Uruguayan President Jose Mujica quietly signed into law a bill legalizing marijuana Monday night, making his country of 3 million the first in the world to legalize, regulate and tax the drug.
Licensed pharmacies will not begin over-the-counter marijuana sales until April or later, but residents of the South American country are now allowed to grow up to six marijuana plants at home.
Uruguay's Senate approved the bill Dec. 10 in a 16-13 vote. Mujica pitched the reform as part of an anti-crime package, but signed it without much fanfare.
A spokesman for Mujica, Diego Canepa, told The Associated Press on Tuesday – Christmas Eve – the reform was signed into law.
The legislative victory in Uruguay may inspire similar measures across Latin America. Argentina's counter-narcotics chief, Juan Carlos Molina, who is also a Roman Catholic priest, told a local radio station after the Uruguay vote: "Argentina deserves a good debate about this. ... We have the capacity to do it. We should not underestimate ourselves." Leaders of at least one other Latin American country may be mulling the idea.
Guatemala's president, Otto Perez Molina, hailed it as "an important step," Agence France-Presse reported. Previously, during a Sept. 26 speech at the United Nations, Molina commended "the visionary decision of the citizens of the states of Colorado and Washington," who approved legalization ballot measures in November 2012.
The Wall Street Journal reports marijuana legalization bills are being drafted by legislators in Barbados, Belize Chile, Mexico City and Trinidad and Tobago. Many other countries have decriminalized the possession of marijuana for personal use.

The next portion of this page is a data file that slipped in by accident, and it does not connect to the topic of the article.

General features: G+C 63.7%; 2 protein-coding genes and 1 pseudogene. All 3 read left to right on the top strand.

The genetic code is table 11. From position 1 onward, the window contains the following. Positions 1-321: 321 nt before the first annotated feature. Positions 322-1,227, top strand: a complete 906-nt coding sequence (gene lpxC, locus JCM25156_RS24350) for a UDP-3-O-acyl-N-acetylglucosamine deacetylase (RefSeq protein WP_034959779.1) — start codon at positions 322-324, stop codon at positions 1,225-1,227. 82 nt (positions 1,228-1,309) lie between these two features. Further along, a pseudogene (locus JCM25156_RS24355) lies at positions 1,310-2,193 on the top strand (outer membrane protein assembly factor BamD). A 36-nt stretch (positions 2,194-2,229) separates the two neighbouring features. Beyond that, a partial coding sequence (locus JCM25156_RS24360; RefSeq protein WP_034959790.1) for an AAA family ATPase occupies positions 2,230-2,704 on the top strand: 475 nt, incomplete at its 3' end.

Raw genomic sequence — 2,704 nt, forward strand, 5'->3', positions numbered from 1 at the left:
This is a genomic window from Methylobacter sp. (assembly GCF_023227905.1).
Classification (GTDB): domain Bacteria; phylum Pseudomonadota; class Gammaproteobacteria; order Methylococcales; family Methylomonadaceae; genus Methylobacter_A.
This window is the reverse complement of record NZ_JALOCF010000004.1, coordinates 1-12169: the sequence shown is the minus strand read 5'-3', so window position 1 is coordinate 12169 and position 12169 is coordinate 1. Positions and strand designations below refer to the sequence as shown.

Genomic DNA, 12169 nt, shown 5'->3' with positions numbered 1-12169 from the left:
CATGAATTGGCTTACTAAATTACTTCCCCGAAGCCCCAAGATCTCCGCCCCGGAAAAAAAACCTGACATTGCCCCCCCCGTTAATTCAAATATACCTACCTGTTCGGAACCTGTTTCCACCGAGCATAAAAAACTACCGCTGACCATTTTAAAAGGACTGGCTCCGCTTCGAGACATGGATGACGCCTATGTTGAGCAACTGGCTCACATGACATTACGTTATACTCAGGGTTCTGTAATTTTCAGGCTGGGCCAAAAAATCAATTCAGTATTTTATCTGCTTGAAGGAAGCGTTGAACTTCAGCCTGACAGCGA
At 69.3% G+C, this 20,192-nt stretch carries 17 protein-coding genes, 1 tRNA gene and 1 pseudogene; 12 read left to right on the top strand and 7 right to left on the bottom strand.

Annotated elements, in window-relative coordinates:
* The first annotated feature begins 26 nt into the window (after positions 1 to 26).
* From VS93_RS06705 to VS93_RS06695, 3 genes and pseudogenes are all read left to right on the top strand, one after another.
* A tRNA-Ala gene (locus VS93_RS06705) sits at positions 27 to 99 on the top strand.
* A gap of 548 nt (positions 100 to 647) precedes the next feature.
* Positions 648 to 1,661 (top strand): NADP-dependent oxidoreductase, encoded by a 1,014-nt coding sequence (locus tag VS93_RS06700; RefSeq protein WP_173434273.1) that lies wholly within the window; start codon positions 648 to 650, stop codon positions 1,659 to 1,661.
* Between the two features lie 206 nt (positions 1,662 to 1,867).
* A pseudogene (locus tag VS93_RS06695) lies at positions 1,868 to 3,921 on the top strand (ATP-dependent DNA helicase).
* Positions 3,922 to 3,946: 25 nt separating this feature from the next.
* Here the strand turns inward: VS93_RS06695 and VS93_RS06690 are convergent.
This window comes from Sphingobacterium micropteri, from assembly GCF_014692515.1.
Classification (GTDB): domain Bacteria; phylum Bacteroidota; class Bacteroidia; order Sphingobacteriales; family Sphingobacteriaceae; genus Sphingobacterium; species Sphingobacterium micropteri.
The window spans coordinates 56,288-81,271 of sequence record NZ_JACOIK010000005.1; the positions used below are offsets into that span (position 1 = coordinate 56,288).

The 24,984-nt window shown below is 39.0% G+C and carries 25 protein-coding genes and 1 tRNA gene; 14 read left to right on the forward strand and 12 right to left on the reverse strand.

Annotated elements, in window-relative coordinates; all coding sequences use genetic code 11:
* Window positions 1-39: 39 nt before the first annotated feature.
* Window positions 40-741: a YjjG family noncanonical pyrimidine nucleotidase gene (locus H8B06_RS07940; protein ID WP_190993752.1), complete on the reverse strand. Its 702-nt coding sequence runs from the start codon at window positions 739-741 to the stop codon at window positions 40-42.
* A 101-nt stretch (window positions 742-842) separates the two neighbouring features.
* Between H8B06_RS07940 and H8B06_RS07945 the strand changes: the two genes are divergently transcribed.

"With a single signature, Mujica quietly started a trend that will revolutionize the way the world chooses to address substance use and abuse," said Law Enforcement Against Prohibition Executive Director Major Neill Franklin, in a statement. "Uruguay is now the first nation to legalize, regulate and control marijuana. It will not be the last."
Uruguay's legalization of marijuana, however, may be more tenuous than legalization in Colorado and Washington, where widespread public support was reflected in popular votes. Polls in Uruguay show a majority of residents may actually oppose the change.
A survey conducted by the Cifra polling agency in late 2012 showed 64 percent opposition and 26 percent support for legalization. Jorge Larranaga, a prospective conservative candidate in Uruguay's 2014 presidential election, says he will repeal the law if elected.
Another distinction from the U.S. measures is that Uruguay set the age limit for marijuana possession and use at 18. The two successful American ballot measures and all notable pending efforts in the U.S. set the age at 21.
It's currently unclear if Uruguay will face any international repercussions for legalizing marijuana.
Raymond Yans, president of the International Narcotics Control Board, a body that oversees compliance with U.N. anti-drug treaties, said Dec. 12 Uruguay lawmakers "knowingly decided to break the universally agreed and internationally endorsed legal provisions" contained in the 1961 Single Convention on Narcotic Drugs.
But Yans made similar warnings about Colorado and Washington state, and no consequences have been dealt to the U.S. In August the Department of Justice said it would not seek to prevent the opening of recreational marijuana stores in the two states – which are set to open in early 2014.
"The U.N. does have enforcement power," Kevin Sabet, a legalization opponent who advised the Clinton, George W. Bush and Obama administrations on drug policy, told U.S. News earlier this month. "So the ball is in their court. I think they need to make it clear that violating international law cannot be ignored."
As with the two American states that passed legalization measures, specific regulations for marijuana production and sales were not immediately addressed. Regulators have a deadline of April 9 to craft those rules.